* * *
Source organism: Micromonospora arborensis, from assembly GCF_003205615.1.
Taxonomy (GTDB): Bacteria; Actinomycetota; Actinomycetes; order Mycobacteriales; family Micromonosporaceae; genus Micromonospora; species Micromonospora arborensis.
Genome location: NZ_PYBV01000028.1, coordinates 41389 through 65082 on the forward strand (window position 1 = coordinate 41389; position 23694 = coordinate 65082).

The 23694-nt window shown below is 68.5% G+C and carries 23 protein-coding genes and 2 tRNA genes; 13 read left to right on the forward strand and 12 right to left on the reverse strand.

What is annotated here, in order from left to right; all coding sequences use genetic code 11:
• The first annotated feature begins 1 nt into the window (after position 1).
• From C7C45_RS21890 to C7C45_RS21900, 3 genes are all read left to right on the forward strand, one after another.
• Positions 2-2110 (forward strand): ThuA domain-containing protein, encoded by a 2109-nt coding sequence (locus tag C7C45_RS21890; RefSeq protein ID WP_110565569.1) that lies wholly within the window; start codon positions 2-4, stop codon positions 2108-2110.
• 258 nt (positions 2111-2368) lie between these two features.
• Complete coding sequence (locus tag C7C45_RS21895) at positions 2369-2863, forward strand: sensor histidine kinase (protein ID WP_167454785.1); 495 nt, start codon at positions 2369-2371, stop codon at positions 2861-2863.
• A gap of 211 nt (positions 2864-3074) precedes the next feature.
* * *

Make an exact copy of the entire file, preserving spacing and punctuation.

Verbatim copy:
Source organism: Micromonospora arborensis, from assembly GCF_003205615.1.
Taxonomy (GTDB): Bacteria; Actinomycetota; Actinomycetes; order Mycobacteriales; family Micromonosporaceae; genus Micromonospora; species Micromonospora arborensis.
Genome location: NZ_PYBV01000028.1, coordinates 41389 through 65082 on the forward strand (window position 1 = coordinate 41389; position 23694 = coordinate 65082).

The 23694-nt window shown below is 68.5% G+C and carries 23 protein-coding genes and 2 tRNA genes; 13 read left to right on the forward strand and 12 right to left on the reverse strand.

What is annotated here, in order from left to right; all coding sequences use genetic code 11:
• The first annotated feature begins 1 nt into the window (after position 1).
• From C7C45_RS21890 to C7C45_RS21900, 3 genes are all read left to right on the forward strand, one after another.
• Positions 2-2110 (forward strand): ThuA domain-containing protein, encoded by a 2109-nt coding sequence (locus tag C7C45_RS21890; RefSeq protein ID WP_110565569.1) that lies wholly within the window; start codon positions 2-4, stop codon positions 2108-2110.
• 258 nt (positions 2111-2368) lie between these two features.
• Complete coding sequence (locus tag C7C45_RS21895) at positions 2369-2863, forward strand: sensor histidine kinase (protein ID WP_167454785.1); 495 nt, start codon at positions 2369-2371, stop codon at positions 2861-2863.
• A gap of 211 nt (positions 2864-3074) precedes the next feature.